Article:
Today, Human Rights Watch sent letters to the governments of Sweden and the Netherlands, requesting the withdrawal of their financial support for the OAS Mission supporting the process of demobilization of paramilitary groups in Colombia.
I write to express Human Rights Watch’s grave concerns regarding two related issues. First, we would like to bring to your attention the glaring shortcomings of the Colombian government’s plan for the demobilization of paramilitary groups. And second, we would like to ask the Swedish government to discontinue its contribution to the Organization of American States (OAS) Mission supporting the demobilization process.
As you may know, the Colombian Congress has just passed a law to regulate the demobilization process. Unfortunately, this law is unacceptable in several key areas. It gives extremely generous benefits to members of armed groups at the expense of justice for the victims of serious rights abuses. At the same time, the law fails to establish effective mechanisms to ensure the dismantling of these powerful, mafia-like groups. In particular, the bill contains the following major problems:
- No incentives to confess or disclose information on rights violations: Demobilized members of paramilitary groups receive benefits (greatly reduced sentences) even if they refuse to talk about their criminal activities, or their group’s structure and assets.
- Groups can keep their illegal wealth: The law says members should turn over their illegal assets. But the requirement is toothless: even if members are found to have withheld most of their illegal wealth, they are able to keep their benefits.
- Commanders receive benefits without ensuring their forces’ cessation of abuses: Commanders do not have to ensure their groups’ full demobilization, compliance with the cease-fire, and cessation of criminal activities.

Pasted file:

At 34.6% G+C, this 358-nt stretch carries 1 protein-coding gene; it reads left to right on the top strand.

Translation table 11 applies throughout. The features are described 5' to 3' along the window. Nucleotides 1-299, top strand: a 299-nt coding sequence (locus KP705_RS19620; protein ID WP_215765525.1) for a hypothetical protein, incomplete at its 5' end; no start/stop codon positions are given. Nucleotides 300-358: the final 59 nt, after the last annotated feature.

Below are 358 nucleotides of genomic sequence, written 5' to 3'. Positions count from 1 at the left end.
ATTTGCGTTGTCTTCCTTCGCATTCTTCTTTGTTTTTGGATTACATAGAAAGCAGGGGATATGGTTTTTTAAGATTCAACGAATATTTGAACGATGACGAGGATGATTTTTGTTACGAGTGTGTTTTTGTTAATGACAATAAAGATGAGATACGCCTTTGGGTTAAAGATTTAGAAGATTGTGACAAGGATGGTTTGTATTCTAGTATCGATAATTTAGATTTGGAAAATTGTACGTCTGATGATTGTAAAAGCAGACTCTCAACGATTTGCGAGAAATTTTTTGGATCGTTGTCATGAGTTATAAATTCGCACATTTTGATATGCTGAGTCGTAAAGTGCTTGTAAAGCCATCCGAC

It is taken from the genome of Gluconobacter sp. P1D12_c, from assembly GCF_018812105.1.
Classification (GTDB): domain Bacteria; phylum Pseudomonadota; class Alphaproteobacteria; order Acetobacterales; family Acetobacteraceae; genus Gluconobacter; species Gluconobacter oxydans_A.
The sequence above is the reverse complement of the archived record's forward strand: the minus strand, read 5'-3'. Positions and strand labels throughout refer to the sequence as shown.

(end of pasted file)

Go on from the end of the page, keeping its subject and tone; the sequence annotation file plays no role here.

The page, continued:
- Investigation and prosecution of abuses is greatly restricted: Prosecutors are required to bring all charges against members within 36 hours of taking their statements, and complete their investigations within the next 60 days. These deadlines are completely unrealistic. Thus, very few members of groups will be charged; even fewer will be tried, and nearly all will escape justice.
- Inadequate sentences for atrocities: Even if there are strong cases against them, members can have their sentences reduced by just “accepting” charges. In practice, total sentences could be lower than two years for even the most serious abuses, and could be served in agricultural colonies, instead of prison.
The serious problems in the law have been noted not only by Colombian and international nongovernmental organizations, but also by international institutions such as the Inter-American Commission on Human Rights. As the Commission pointed out in its December 2004 report on the demobilization process, the government’s demobilization bill “does not refer to acts destined to reveal the truth about the crimes committed … nor the declaration and restitution of the assets acquired as a result of criminal activities. These omissions threaten to deprive victims of the right to judicial protection and adequate reparation….”